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FIFPro, the World Footballers’ Union, has taken its recommendations on how to address the issue of labour rights abuses in Qatar directly to FIFA, in a meeting with President Sepp Blatter and Executive Committee member Theo Zwanziger.

Accompanied by Zahir Belounis, the French-Algerian footballer who was trapped in Qatar, FIFPro General Secretary Theo van Seggelen underlined the potential to collaborate with FIFA to help prevent similar issues from occurring in the future.

Van Seggelen said, “Our players have been mistreated in Qatar - Belounis being a prime example. We do not shy away from the moral responsibility football players have as a potential global force for good.”

“FIFPro is open to continuing the dialogue with FIFA. We think the players together with football authorities can play a crucial role and we are willing to work with FIFA to help protect our members in Qatar and elsewhere whose rights are being abused.”

Zahir Belounis was encouraged to have FIFA’s undivided attention when explaining his ordeal in Qatar. The issue of his claim over unpaid wages against the club which denied him an exit visa was also raised.

The meeting in Zurich was arranged by FIFA and follows a series of initiatives undertaken by FIFPro to illustrate the need for urgent change in Qatar and how football can play a greater role in promoting human rights. Last month, FIFPro told a European Parliament hearing that human rights standards must be admitted as a basic condition for any country wishing to stage the FIFA World Cup.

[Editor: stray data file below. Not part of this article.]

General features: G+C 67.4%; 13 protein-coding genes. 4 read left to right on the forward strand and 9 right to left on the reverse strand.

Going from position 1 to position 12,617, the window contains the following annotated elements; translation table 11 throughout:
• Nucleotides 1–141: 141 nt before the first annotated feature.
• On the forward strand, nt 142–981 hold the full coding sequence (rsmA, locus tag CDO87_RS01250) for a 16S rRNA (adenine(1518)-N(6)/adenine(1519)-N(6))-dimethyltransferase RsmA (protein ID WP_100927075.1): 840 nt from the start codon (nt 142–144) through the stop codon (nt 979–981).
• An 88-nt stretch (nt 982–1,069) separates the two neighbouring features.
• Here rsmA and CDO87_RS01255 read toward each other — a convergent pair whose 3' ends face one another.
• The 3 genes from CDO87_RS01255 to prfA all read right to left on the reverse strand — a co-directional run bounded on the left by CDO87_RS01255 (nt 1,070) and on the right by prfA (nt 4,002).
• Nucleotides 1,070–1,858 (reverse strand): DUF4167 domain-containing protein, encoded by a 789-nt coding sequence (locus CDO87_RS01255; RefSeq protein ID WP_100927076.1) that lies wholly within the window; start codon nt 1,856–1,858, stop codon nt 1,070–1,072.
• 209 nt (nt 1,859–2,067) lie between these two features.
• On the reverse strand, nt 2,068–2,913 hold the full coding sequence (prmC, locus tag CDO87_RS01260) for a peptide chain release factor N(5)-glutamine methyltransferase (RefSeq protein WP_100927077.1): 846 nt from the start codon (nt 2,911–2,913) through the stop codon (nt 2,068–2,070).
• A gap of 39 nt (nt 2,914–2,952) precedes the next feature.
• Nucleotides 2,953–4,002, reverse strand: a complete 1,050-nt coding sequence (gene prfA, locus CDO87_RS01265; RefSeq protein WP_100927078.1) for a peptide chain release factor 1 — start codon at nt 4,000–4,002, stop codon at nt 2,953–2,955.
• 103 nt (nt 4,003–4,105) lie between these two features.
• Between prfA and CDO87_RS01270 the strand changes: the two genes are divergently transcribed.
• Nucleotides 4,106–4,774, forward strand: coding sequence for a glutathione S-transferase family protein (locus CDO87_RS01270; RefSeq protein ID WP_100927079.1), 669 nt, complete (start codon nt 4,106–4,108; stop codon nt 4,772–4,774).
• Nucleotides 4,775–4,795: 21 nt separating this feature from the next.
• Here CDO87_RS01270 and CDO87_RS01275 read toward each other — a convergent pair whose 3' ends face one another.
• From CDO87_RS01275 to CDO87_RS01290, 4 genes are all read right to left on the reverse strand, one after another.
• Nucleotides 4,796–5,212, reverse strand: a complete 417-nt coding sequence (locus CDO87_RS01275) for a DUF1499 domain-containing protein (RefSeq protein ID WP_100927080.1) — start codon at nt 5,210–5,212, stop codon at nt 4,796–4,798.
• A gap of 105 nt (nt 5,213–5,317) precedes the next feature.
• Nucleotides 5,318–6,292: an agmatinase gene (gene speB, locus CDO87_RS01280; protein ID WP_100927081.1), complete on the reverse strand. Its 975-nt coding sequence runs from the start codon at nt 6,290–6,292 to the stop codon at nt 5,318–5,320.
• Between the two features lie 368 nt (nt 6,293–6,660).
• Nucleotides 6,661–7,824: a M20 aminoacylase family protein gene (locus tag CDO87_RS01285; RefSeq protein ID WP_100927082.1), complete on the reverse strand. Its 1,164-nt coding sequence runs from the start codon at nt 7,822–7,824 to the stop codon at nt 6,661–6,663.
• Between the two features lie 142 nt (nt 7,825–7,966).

Regarding the matter of how to ensure that all professional footballers are protected in Qatar, FIFPro is currently in talks with local football authorities, including Hasan Al Thawadi of the 2022 World Cup Supreme Committee, to work on implementing several critical objectives: 

  • The abolishment of the kafala system 
  • The application of agreed minimum contract requirements and dispute resolution mechanisms 
  • The establishment of an independent football players’ union.

FIFPro awaits with interest the outcome of the next FIFA Executive Committee meeting on 20-21 March, where FIFPro’s views will be incorporated into a report which aims to provide greater clarity on the next steps to be taken to improve the conditions in Qatar.

“As the organiser of the FIFA World Cup, FIFA acknowledges its responsibility to look into human rights issues in the host countries of its flagship event,” said Dr Zwanziger. “We will continue to look into this matter and work with all stakeholders so that feasible and sustainable solutions are found. The next step, after important meetings such as this one today, will be submitting a report to the FIFA Executive Committee.”